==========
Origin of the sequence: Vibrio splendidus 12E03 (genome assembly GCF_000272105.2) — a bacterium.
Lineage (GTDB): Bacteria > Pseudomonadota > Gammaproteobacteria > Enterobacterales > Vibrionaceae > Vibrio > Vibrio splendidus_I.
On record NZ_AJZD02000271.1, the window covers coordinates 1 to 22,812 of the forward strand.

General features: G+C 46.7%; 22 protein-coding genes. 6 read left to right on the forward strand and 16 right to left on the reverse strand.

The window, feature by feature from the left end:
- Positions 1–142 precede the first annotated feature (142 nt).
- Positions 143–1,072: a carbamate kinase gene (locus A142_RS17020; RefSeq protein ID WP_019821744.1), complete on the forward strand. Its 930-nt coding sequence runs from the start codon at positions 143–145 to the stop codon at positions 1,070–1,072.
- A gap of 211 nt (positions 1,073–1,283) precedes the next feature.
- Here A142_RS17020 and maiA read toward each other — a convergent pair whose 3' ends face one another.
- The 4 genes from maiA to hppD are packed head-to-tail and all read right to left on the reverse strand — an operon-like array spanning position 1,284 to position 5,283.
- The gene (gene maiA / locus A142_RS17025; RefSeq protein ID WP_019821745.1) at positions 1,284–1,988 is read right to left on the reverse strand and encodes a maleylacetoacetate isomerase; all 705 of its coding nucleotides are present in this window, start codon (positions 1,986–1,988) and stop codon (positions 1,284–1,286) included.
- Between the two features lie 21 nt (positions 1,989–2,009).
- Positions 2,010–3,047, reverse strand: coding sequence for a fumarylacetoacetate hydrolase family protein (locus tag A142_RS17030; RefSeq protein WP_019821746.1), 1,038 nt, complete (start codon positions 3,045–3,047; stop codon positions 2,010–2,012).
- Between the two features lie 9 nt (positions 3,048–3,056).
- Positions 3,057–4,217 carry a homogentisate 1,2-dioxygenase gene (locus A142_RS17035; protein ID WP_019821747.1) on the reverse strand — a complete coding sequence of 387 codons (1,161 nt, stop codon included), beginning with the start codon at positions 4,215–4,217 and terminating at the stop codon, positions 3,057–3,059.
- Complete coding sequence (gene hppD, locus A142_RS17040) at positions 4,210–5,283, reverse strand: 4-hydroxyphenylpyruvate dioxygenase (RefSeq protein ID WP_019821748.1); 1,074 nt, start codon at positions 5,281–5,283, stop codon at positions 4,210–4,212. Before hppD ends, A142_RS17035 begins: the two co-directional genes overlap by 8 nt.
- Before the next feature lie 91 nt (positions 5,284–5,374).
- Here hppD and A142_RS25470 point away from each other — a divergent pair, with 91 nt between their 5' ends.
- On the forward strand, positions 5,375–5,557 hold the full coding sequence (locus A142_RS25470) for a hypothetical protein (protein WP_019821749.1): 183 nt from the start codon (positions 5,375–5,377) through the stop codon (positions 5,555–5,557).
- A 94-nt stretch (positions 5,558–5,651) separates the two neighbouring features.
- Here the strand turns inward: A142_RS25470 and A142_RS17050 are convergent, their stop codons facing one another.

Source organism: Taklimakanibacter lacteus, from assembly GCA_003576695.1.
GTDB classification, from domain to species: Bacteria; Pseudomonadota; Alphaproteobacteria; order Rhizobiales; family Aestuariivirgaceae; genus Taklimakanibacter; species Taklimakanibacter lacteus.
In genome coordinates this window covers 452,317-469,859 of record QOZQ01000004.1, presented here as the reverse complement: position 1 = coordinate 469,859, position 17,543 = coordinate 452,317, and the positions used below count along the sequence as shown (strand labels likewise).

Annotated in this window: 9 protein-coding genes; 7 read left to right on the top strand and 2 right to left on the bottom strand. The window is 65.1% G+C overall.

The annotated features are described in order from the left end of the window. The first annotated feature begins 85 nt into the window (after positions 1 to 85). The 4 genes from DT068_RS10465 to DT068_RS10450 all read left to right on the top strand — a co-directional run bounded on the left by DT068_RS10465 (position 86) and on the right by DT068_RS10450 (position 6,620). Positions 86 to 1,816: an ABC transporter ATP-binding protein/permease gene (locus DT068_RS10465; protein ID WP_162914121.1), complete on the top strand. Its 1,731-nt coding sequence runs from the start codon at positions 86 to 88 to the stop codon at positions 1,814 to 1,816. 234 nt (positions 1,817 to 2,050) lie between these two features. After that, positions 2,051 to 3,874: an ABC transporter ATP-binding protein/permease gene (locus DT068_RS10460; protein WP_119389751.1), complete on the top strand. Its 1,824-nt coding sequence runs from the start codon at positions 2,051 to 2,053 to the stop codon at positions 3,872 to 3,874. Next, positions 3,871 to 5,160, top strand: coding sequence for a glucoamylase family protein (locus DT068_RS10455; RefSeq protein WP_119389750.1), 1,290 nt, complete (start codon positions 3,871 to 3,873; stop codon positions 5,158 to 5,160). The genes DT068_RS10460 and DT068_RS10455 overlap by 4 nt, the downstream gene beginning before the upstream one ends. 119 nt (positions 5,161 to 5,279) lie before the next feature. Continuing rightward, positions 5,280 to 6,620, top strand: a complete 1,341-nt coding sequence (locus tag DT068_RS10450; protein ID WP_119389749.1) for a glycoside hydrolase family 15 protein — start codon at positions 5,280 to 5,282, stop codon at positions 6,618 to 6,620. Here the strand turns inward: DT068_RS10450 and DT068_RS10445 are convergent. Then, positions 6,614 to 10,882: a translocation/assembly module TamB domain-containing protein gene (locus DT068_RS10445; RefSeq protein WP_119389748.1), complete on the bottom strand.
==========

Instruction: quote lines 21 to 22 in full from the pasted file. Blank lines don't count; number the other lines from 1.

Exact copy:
- Here the strand turns inward: A142_RS25470 and A142_RS17050 are convergent, their stop codons facing one another.

Source organism: Taklimakanibacter lacteus, from assembly GCA_003576695.1.